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Weighing the risks amid the SARS crisis

By Dawn Matus (International Herald Tribune)
Friday, April 4, 2003

TOKYO: A few days ago, Chris Guiness, a British executive living in Hong Kong, was getting ready for a business trip to Japan and China. But as the news about severe acute respiratory syndrome, or SARS, grew more alarming, Guiness decided it would be wiser to cancel.

Hong Kong is one of the areas hardest hit by SARS, a life-threatening respiratory illness that is believed to have started in the southern Chinese province of Guangdong late last year and has so far killed nearly 80 people and infected more than 2,300 others worldwide. Hong Kong reports that about 700 people have been infected and that at least 16 people have died.

But to Guiness, staying put in Hong Kong seemed safer than flying around Asia, because it is air travelers who have carried the disease across borders.

“I feel that planes are one of the most likely places to catch this thing because you’re traveling in an enclosed environment for a period of time, and you just don’t know who you’re going to be sitting next to,” said Guiness, managing director in Asia for CSS Stellar, the London-based sports and entertainment company.

As SARS continues its mysterious march around the globe, claiming more lives and pitting medical experts in a race against time to contain it, Guiness’s concerns are easy to understand – particularly for anyone going to Hong Kong, Singapore, China or Vietnam, where most SARS infections and deaths have been concentrated.

For many travelers in Asia now, it is the risk of contracting SARS – rather than the possibility of terrorism linked to the Iraq war – that is the major source of worry. Increasingly, the response is to postpone trips or scrap them altogether. Yet even as some people flee, scores of others continue to travel in the region for personal or business reasons.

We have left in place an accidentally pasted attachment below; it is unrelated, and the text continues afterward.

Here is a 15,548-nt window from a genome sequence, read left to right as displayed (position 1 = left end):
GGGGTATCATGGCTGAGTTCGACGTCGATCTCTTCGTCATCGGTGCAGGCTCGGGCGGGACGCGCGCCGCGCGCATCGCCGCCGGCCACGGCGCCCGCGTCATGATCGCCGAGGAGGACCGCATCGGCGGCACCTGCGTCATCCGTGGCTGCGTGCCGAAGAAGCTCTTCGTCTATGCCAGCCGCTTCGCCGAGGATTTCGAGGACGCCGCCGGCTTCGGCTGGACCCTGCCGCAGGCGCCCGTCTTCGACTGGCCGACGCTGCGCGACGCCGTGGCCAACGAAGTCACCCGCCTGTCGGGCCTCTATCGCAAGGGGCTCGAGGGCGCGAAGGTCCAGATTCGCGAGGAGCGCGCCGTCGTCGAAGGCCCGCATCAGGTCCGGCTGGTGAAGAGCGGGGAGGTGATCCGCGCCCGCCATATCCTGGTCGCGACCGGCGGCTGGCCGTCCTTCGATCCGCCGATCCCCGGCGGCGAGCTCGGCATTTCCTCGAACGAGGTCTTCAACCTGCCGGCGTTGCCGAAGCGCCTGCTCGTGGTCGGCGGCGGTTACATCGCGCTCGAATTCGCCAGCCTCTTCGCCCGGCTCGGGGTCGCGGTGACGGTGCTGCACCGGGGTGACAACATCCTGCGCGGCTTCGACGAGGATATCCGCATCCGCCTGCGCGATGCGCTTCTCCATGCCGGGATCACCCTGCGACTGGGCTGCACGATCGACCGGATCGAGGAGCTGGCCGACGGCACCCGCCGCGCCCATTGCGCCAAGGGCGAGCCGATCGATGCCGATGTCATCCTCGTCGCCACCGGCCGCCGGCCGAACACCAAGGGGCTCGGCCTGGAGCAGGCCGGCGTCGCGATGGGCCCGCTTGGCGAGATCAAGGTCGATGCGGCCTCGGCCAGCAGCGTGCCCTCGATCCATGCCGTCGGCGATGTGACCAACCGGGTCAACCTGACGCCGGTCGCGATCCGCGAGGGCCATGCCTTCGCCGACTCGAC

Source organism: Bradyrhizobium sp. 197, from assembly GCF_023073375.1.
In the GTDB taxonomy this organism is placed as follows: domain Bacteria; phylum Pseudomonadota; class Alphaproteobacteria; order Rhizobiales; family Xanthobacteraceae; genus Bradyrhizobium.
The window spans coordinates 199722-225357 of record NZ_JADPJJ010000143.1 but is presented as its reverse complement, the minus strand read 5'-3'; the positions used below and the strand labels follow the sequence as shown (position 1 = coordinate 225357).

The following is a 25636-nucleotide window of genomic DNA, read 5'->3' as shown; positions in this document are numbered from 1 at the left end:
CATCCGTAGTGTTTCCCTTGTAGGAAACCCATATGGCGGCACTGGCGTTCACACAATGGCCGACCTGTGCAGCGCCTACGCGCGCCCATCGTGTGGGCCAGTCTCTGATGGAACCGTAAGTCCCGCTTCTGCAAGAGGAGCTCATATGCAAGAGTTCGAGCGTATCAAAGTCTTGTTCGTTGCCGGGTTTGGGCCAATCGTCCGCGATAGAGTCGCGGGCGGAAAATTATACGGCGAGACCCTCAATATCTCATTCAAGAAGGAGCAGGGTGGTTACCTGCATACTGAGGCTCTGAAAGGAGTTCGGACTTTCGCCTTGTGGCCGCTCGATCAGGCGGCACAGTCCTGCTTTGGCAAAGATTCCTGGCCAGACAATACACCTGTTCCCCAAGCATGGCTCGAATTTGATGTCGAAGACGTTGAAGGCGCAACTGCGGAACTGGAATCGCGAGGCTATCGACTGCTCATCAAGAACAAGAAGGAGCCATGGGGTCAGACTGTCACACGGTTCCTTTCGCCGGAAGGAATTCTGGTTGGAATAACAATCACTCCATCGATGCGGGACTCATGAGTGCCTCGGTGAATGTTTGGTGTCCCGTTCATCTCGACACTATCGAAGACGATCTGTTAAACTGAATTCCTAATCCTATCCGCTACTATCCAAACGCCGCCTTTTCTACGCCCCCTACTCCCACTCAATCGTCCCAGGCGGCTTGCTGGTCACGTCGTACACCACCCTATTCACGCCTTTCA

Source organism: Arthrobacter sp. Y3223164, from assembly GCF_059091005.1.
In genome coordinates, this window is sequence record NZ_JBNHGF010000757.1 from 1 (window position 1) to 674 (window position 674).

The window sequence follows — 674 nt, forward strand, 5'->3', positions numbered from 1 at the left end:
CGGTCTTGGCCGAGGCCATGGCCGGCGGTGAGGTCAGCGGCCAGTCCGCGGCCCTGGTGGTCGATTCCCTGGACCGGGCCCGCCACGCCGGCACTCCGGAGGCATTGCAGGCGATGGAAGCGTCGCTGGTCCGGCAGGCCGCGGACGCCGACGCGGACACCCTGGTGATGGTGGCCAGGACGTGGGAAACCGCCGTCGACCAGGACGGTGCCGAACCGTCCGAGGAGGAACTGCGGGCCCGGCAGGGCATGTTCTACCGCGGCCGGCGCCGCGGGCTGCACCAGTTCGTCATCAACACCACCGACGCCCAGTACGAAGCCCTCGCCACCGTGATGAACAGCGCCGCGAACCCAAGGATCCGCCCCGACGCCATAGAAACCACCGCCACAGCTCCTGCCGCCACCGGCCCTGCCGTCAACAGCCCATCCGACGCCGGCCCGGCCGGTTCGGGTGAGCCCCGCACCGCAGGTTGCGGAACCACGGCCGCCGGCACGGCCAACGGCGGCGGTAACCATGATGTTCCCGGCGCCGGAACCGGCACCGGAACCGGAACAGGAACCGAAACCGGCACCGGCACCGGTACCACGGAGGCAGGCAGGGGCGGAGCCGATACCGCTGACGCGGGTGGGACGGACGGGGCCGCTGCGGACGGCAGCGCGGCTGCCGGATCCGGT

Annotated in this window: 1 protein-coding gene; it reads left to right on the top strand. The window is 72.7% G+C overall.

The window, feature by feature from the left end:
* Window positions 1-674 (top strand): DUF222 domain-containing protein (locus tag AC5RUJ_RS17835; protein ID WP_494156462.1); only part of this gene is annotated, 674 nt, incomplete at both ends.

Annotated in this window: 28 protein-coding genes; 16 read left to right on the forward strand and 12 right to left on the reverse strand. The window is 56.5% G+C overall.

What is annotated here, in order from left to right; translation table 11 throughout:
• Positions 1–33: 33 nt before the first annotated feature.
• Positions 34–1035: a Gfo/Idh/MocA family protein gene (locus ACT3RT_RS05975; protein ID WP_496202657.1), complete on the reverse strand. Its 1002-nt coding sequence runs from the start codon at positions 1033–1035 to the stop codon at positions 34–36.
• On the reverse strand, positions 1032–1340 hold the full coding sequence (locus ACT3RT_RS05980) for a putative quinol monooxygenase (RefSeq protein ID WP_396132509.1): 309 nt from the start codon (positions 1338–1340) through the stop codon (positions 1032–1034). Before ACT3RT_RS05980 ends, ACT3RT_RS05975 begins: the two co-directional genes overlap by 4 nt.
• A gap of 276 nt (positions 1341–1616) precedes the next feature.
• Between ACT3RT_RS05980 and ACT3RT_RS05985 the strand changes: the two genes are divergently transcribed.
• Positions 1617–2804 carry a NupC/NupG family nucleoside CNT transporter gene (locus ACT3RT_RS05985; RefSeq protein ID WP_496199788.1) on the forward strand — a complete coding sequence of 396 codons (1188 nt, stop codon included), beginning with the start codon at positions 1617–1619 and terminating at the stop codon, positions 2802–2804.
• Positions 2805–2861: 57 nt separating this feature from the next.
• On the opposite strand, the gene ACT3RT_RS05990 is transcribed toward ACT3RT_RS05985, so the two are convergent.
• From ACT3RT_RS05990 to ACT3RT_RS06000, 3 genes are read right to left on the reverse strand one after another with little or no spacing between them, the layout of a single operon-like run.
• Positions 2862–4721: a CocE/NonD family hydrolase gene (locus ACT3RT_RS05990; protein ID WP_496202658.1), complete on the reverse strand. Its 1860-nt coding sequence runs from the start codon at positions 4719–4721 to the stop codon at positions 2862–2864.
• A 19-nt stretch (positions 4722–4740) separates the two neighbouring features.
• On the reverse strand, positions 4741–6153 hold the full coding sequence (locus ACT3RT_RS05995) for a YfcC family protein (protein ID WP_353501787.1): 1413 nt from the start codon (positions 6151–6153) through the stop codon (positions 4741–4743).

Whether one is leaning toward canceling a trip because of SARS or forging ahead, there are numerous issues to consider. Indeed, travel industry experts and travelers say that, until there is an effective treatment for the disease, it is imperative to be extra vigilant about travel-related matters.

That includes taking some obvious steps, like staying abreast of news via newspapers, television and the Internet. People should also watch out for updates to public health bulletins and travel advisories. One good source is www.who.int/en, the World Health Organization’s Website.

To minimize the risks of infection, health experts urge people to take precautions in basic personal hygiene, such as keeping the hands clean. Hygiene standards differ depending on where you go, which can be a source of worry.

In addition to health concerns, there are financial issues to consider. To avoid unexpected fees and other hassles, travel specialists recommend keeping an eye on airline and hotel policies on reservation changes and also urge people to examine their insurance plans.

There is a lot to keep track of, and the job is made trickier by the fact that understanding of SARS is still evolving. As a result, policies regarding the disease are still very much in flux, and travelers must be prepared for changes. Meanwhile, measures pertaining to the disease can vary by country as well as by company, making it important to pay close attention to particulars.